Another curious 'dating' procedure appears in the paper of Playfair that we reviewed earlier. When Playfair examines the usual Indian assumption of a planetary conjunction at the beginning of Kaliyuga in 3102 B.C., with his knowledge of modern astronomy as was available in 1790, it turned out that he arrived at an exact agreement if only he employed all the ' recent refinements due to Lagrange and others. For Playfair, it was inconceivable that the Indians could be aware of such a conjunction unless they had actually observed it in 3102 B. C. As he states,

'Of such antiquity, therefore, must we suppose the origin of this astronomy, unless we can believe, that all the coincidences which have been enumerated, are but the effects of chance ; or what indeed were still more wonderful, that, some ages ago, there had arisen a Newton among the Brahmins, to discover that universal principle which connects, not only the most distant regions of space, but the most remote periods of duration ; and a De La Grange, to trace, through the immensity of both, its most subtle and complicated operations

We should caution the reader that the point at issue here is not whether the ssumed conjunction of 3102 B. C. is vindicated or refuted by the even more 'modern ' theories of today. It is merely that even in 1790, it was impossible for the western world to conceive of alternative means for arriving at the theories they had so painfully discovered, there being no question, of course, of any alternatives to these the ones themselves.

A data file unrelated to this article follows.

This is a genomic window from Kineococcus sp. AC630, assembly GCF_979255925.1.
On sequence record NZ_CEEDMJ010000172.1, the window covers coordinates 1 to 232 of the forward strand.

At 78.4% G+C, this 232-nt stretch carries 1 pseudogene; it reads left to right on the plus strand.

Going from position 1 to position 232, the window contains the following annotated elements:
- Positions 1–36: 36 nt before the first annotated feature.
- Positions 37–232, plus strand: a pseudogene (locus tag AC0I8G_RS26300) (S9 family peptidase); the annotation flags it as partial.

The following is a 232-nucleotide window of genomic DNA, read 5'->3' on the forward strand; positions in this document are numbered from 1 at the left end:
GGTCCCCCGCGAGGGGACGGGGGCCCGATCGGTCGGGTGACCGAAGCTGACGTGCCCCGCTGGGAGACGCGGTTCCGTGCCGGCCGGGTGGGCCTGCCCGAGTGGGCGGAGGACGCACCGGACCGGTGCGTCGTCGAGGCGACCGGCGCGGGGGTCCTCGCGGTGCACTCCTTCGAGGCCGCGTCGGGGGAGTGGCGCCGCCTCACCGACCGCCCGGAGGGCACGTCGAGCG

It turned Out! their most of the theoretical issues raised by Playfair and Bailly were totally ignored and a debate started on their conclusions regarding the ancientness of Indian astronomy Apart from famous men like Laplace and Delambre, this issue was forcefully taken up by John Bentley , 'who very soon proved, for example, that Varaha-mihira (6th century A. D.) and Bhaskaracharya (12th century A. D.) were contemporaries of Akbar and also 't showed that almost all the Indian authors of antiquity wee guilty of interpolations and forgeries of every description : which system of forgeries and impositions has continued to the present day unabated, nay, rather with many new additions and improvements '. Another issue which, (as we mentioned earlier in connection with Colebrooke's essay), attracted almost universal attention, and continues to do so till today, has been that of Indians1 wholesale borrovval of astronomical theories and mathematical methods from Greek and other foreign sources. Finally, around the same period, there also emerged the clear opinion that Indian sciences, by then, had already been in a state of stagnation for several centuries. For instance, Playfair states the following in his review of Colebrooke's book (Edinburgh Review. Nov. 1817):

Among many subjects of wonder it is not one of the least that algebra
has existed in India, and has been cultivated for more than 1200 years, without any signal improvement, or the addition of any material discovery. The works of the ancient teachers of science have been commented on, elucidated, and ' explained with skill and learning ; but no new methods have been invented, nor any new principle introduced. Playfair then goes on to provide, .what is even today the canonical ' explanation “for the ' stagnation ' of Indian sciences ;